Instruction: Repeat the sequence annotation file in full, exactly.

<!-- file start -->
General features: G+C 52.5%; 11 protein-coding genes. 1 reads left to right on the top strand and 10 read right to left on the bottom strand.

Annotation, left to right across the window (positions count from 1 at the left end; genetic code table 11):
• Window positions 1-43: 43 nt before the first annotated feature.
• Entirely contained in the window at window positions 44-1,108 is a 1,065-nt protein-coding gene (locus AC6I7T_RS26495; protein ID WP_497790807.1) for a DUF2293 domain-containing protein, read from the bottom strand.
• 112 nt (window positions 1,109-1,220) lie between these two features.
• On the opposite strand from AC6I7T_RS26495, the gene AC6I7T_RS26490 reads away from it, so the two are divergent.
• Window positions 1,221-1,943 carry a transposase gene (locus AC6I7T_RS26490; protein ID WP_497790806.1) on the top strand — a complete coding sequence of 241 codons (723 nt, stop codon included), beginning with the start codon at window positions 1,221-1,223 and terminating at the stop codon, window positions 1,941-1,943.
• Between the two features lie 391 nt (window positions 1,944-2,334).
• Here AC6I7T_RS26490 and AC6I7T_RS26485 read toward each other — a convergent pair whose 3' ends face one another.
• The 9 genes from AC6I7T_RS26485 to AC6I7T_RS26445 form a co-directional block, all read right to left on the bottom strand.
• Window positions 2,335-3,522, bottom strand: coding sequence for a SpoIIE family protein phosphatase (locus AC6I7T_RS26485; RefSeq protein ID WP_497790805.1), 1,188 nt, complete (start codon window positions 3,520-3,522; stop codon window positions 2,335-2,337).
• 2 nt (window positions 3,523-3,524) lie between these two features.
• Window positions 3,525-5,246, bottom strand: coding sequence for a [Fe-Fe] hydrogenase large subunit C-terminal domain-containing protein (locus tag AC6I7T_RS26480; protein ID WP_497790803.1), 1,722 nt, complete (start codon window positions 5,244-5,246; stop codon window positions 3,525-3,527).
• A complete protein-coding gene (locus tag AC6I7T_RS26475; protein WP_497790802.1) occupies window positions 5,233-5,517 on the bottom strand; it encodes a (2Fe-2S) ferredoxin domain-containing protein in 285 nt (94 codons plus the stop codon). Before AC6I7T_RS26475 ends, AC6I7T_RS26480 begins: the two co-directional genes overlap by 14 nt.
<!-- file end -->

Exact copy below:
General features: G+C 52.5%; 11 protein-coding genes. 1 reads left to right on the top strand and 10 read right to left on the bottom strand.

Annotation, left to right across the window (positions count from 1 at the left end; genetic code table 11):
• Window positions 1-43: 43 nt before the first annotated feature.
• Entirely contained in the window at window positions 44-1,108 is a 1,065-nt protein-coding gene (locus AC6I7T_RS26495; protein ID WP_497790807.1) for a DUF2293 domain-containing protein, read from the bottom strand.
• 112 nt (window positions 1,109-1,220) lie between these two features.
• On the opposite strand from AC6I7T_RS26495, the gene AC6I7T_RS26490 reads away from it, so the two are divergent.
• Window positions 1,221-1,943 carry a transposase gene (locus AC6I7T_RS26490; protein ID WP_497790806.1) on the top strand — a complete coding sequence of 241 codons (723 nt, stop codon included), beginning with the start codon at window positions 1,221-1,223 and terminating at the stop codon, window positions 1,941-1,943.
• Between the two features lie 391 nt (window positions 1,944-2,334).
• Here AC6I7T_RS26490 and AC6I7T_RS26485 read toward each other — a convergent pair whose 3' ends face one another.
• The 9 genes from AC6I7T_RS26485 to AC6I7T_RS26445 form a co-directional block, all read right to left on the bottom strand.
• Window positions 2,335-3,522, bottom strand: coding sequence for a SpoIIE family protein phosphatase (locus AC6I7T_RS26485; RefSeq protein ID WP_497790805.1), 1,188 nt, complete (start codon window positions 3,520-3,522; stop codon window positions 2,335-2,337).
• 2 nt (window positions 3,523-3,524) lie between these two features.
• Window positions 3,525-5,246, bottom strand: coding sequence for a [Fe-Fe] hydrogenase large subunit C-terminal domain-containing protein (locus tag AC6I7T_RS26480; protein ID WP_497790803.1), 1,722 nt, complete (start codon window positions 5,244-5,246; stop codon window positions 3,525-3,527).
• A complete protein-coding gene (locus tag AC6I7T_RS26475; protein WP_497790802.1) occupies window positions 5,233-5,517 on the bottom strand; it encodes a (2Fe-2S) ferredoxin domain-containing protein in 285 nt (94 codons plus the stop codon). Before AC6I7T_RS26475 ends, AC6I7T_RS26480 begins: the two co-directional genes overlap by 14 nt.